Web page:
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US band Wolftooth, in four short years, had their third full-length out in 2021 on Napalm Records. Right place, right time, for their take on the classic proto-Doom/Heavy Metal legacy of bands like Cirith Ungol, or something more? Comrade Aleks looks to find out, with the help of guitarist Jeff.

Interview with Wolftooth.
"The Trad Doom scene started something of a renaissance from the late 2000s on, and this "new wave" is still rolling forward, with a roar, on the shoulders of bands who have managed to earn credibility during that period. However, one gets the impression that the genre in all its incarnations still remains in the deep underground, and only a limited circle of veterans of the movement can count on some kind of success. So the story of Wolftooth can be considered one of that very conditional success, by today's standards. The four musicians from Richmond, Indiana hadn't been part of any large bands before, and they released their first, self-titled album in 2018 themselves, offering notable material that combines the heaviness of Traditional Doom and the energy of classic Heavy Metal. A rare combination that proved so much in demand that the second album 'Valhalla' was released in 2020 by Ripple Music, an honest label with a good reputation. Two strong, well-received albums in three years is a decent result already, and some bands might choose to take some time and relax, but Wolftooth are back with another, more powerful, full-length titled 'Blood & Iron', and this time they are on Napalm Records! Guitarist Jeff Cole outlined his view of these events. "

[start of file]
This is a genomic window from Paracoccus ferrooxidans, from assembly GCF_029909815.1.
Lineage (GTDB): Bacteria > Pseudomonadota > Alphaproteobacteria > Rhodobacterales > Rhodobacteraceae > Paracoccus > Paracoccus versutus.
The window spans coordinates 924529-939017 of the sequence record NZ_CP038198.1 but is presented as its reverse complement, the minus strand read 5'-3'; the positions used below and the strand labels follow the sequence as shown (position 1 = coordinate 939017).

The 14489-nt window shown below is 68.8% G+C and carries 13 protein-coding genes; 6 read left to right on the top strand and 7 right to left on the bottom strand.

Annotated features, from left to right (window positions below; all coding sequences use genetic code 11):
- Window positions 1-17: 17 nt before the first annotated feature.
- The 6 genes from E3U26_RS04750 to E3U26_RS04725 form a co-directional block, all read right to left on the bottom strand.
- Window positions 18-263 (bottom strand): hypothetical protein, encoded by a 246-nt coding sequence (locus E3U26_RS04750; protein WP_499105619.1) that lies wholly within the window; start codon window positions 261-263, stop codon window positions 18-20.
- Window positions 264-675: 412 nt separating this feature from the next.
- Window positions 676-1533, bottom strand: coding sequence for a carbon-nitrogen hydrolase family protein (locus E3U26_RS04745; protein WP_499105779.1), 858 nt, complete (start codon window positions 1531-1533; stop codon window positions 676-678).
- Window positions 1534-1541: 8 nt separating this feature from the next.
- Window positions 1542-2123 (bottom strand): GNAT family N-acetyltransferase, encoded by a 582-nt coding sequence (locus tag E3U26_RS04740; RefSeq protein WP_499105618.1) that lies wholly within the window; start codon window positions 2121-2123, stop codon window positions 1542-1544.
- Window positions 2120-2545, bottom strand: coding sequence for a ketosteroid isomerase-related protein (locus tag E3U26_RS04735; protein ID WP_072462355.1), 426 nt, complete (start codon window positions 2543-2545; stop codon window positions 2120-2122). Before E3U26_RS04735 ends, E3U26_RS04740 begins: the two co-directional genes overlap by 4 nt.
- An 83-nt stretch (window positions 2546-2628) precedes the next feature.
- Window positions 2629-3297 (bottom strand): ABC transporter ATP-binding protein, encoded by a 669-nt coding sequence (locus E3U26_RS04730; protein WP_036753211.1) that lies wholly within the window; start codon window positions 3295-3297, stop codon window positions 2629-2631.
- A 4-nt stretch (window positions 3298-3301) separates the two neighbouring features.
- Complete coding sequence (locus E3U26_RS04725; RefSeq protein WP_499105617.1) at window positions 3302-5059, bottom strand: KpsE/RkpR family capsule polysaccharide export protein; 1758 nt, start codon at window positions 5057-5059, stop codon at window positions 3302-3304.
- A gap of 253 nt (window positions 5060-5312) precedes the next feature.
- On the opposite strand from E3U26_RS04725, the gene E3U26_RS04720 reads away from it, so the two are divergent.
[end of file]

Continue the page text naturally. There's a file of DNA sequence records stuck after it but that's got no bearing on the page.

Wolftooth: Jeff Cole (guitars), Chris Sullivan (vocals, guitars), Johnny Harrod (vocals, drums), Terry McDaniel (bass).


Hi Jeff! I'd like to congratulate you on the 'Blood & Iron' release of December 3rd through Napalm Records. The band's been active for about four years, so this looks like a sort of success. Did you set some goals for yourself when you were starting Wolftooth in 2017?

No, not at all. We had all played in different bands for 20+ years and just wanted to start a band to jam on the weekends for something to do. We had no idea it would take off the way it has.

Actually I've only found that you and Chris Sullivan played in bands before. How does your experience with Shroud and Darknes help you in Wolftooth?

I was in two different bands with Terry and Johnny in the late 90's. As far as my experience in Shroud and Darknes I would say they both helped me develop songwriting skills and helped me figure out what works and what doesn't.

Do you see the band's current status as a result of hard work or was it a complex thing, a concatenation of circumstances, like the current renaissance of old school Heavy and Doom Metal, being at the right place and in the right time and so on?

I think it's definitely a right place right time kind of situation. We write music for ourselves first and foremost. We really had no idea that there was a new surge of old school metal until after the fact. We just do our thing and write music that gets us excited.

I speak about success, but we both know that Wolftooth is on top of the underground scene, and it seems to be a scourge that bands who play this kind of music are doomed to remain in this darker part of the scene where all top places are occupied by certain bands for years. Do you see a chance for Wolftooth to break through and get higher, to a mainstream level? And do you really care about it?